VERSE: “When they were alone, He expounded all things to His disciples.” Mark 4:34
OSWALD: “It is slow work, so slow that it takes God all time and eternity to make a man and woman after His own purpose. The only way we can be of use to God is to let Him take us through the crooks and crannies of our own characters. It is astounding how ignorant we are about ourselves! We do not know envy when we see it, or laziness, or pride. Jesus reveals to us all that this body has been harbouring before His grace began to work. How many of us have learned to look in with courage?” (January 13th)
MY THOUGHT: How many of us have learned to look in with courage? I’ve been thinking a lot about that question this past week. It’s the new year, and as I do each January, I’ve been asking the Lord to change me, to make me more like Him.
But a chance comment by my husband made me realize that while I want to change, I don’t necessarily want to face the hard questions transformation usually requires. I’d rather just pray a blanket prayer stating my vague, yet passionate desire to be different than deal in any specifics.
Unfortunately, when we do that, we rarely see the things we need to see. “We do not know envy when we see it, or laziness, or pride,” Oswald points out. All because we’ve refused to allow God to “take us through the crooks and crannies of our own characters.” Crooks and crannies we’d prefer to remain hidden and unexplored.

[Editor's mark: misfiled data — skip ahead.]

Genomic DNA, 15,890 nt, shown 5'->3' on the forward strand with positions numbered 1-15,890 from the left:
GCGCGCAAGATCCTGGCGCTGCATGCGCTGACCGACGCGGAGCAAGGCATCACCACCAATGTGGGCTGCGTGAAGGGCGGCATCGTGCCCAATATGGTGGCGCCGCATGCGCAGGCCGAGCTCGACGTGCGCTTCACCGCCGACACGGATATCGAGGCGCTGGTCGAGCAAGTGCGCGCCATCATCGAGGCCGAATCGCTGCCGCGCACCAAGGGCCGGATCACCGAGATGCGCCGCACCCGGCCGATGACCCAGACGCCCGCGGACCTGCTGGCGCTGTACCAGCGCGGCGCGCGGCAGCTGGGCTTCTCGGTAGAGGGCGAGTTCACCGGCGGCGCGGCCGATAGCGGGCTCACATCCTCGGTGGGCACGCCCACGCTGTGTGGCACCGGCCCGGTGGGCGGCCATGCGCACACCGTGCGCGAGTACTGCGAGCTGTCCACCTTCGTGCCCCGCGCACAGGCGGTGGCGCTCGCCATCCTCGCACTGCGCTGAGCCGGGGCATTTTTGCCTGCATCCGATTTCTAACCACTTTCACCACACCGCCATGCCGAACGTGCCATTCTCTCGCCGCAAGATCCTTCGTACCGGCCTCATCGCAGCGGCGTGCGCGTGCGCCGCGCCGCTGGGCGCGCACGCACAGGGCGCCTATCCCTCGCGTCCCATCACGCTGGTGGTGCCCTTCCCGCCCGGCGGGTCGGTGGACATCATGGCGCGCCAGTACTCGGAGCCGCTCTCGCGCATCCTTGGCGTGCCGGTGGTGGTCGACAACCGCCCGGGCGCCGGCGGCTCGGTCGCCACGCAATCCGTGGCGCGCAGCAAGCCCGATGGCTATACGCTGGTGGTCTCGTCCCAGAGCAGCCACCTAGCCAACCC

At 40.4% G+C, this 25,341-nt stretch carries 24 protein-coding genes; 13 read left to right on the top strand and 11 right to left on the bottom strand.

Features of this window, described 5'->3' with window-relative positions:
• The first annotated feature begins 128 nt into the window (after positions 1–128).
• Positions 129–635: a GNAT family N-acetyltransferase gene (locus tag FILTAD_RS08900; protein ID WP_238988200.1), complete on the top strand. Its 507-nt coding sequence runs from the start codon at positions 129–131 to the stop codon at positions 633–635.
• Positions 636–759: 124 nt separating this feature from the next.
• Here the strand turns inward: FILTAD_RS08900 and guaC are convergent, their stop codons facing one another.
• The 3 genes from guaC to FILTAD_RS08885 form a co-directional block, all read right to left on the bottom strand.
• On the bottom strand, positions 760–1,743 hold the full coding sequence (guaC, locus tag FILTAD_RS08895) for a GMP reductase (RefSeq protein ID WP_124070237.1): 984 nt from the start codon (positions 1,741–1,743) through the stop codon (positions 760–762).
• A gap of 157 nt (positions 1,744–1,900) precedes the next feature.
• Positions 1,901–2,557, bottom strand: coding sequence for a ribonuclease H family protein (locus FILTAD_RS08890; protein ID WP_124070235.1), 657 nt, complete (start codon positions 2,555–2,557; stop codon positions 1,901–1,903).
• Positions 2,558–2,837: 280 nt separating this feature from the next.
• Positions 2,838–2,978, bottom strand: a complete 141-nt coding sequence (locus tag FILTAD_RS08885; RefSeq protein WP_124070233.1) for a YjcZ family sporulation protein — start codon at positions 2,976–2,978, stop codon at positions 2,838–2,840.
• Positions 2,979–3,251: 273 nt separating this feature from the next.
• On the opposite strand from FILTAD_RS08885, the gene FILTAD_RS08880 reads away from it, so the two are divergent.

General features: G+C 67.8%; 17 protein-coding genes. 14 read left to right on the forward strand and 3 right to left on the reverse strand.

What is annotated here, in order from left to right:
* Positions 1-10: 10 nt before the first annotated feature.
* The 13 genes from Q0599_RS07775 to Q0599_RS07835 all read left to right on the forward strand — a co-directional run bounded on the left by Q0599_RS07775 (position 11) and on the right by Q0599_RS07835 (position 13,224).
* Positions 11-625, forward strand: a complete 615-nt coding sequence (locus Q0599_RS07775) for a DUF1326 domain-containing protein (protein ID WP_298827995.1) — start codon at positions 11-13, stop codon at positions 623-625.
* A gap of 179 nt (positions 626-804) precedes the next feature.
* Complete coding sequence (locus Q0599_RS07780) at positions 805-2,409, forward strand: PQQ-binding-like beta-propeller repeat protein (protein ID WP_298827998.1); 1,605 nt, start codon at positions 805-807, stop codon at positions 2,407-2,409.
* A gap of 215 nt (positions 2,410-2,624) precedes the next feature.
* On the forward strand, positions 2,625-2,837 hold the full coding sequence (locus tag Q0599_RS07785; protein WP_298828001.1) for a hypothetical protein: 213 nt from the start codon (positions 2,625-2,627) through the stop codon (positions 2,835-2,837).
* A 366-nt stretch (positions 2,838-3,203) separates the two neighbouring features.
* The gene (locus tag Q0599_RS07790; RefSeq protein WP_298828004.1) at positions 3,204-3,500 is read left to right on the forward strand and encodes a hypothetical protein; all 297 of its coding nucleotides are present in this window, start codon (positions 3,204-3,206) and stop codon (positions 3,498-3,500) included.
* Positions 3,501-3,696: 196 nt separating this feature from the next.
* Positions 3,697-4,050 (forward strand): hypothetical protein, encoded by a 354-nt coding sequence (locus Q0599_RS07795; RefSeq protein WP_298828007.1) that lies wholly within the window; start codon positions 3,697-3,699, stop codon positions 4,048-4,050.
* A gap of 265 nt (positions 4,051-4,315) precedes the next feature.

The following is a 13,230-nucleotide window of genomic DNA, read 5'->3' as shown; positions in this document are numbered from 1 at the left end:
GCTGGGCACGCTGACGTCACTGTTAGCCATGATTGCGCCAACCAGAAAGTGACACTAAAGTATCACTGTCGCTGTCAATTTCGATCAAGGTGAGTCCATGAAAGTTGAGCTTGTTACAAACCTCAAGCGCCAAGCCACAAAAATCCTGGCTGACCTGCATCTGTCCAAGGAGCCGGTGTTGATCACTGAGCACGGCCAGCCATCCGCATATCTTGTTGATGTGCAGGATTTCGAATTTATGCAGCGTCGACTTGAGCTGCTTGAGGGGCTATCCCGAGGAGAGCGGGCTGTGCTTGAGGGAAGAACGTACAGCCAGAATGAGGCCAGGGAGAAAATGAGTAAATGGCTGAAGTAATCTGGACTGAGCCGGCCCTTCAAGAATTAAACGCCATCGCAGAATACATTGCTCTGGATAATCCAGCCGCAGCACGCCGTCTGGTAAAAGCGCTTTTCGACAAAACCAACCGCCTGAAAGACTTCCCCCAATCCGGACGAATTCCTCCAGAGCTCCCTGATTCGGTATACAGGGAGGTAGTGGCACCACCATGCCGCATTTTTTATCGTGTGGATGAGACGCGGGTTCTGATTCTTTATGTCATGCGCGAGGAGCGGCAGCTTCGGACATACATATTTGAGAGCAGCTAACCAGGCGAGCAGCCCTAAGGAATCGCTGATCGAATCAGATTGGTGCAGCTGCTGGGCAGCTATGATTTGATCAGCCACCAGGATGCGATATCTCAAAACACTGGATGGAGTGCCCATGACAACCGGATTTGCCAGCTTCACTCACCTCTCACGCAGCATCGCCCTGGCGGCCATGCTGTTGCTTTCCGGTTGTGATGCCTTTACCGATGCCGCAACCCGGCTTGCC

After reading that “crooks and crannies” line to my friend, Angela, while working together the other day, she immediately responded without looking up, “We’re like English muffins.” She stated it like a fact.
To be honest, at first I didn’t get the correlation. But then I remembered how perfect English muffins appear to be on the outside. Lightly toasted brown, they are smooth except for a cornmeal dusting. It isn’t until you open up one that you see how imperfect they are. Filled with bubble-shaped holes perfect for holding melted butter and raspberry jam, the marred muffin is made up of more air than bread. Which might be okay in a muffin, but you certainly don’t want it in a life.
Back to the chance comment. After noticing some strange eating habits at a local restaurant, John asked me if he had any annoying tendencies when he ate. Gratefully, he doesn’t, and I told him so. But rather than keep the conversation going by saying, “what about me?” I allowed the moment to pass for fear he might take the opportunity to point out a few.
In my reluctance to be vulnerable and teachable, I realized how my pride keeps me from asking for perspective – not always, not even often. But I’ve had to admit there are some topics I tend to sidestep whenever the Holy Spirit begins to whisper in my heart. Excuses I default to whenever conviction arises in a certain area, or God asks me for something I’m not quite willing to give.
But if I want to know God completely and be made wholly complete, I’m going to have to give Him access to every corner of my heart. Every hidden crook. Every heavily-guarded cranny. So that He might fill the holes – the more-air-than-substance places in my soul – with the fullness of Himself.
For that is what He promises to do. If I’ll only have the courage to look deeply within.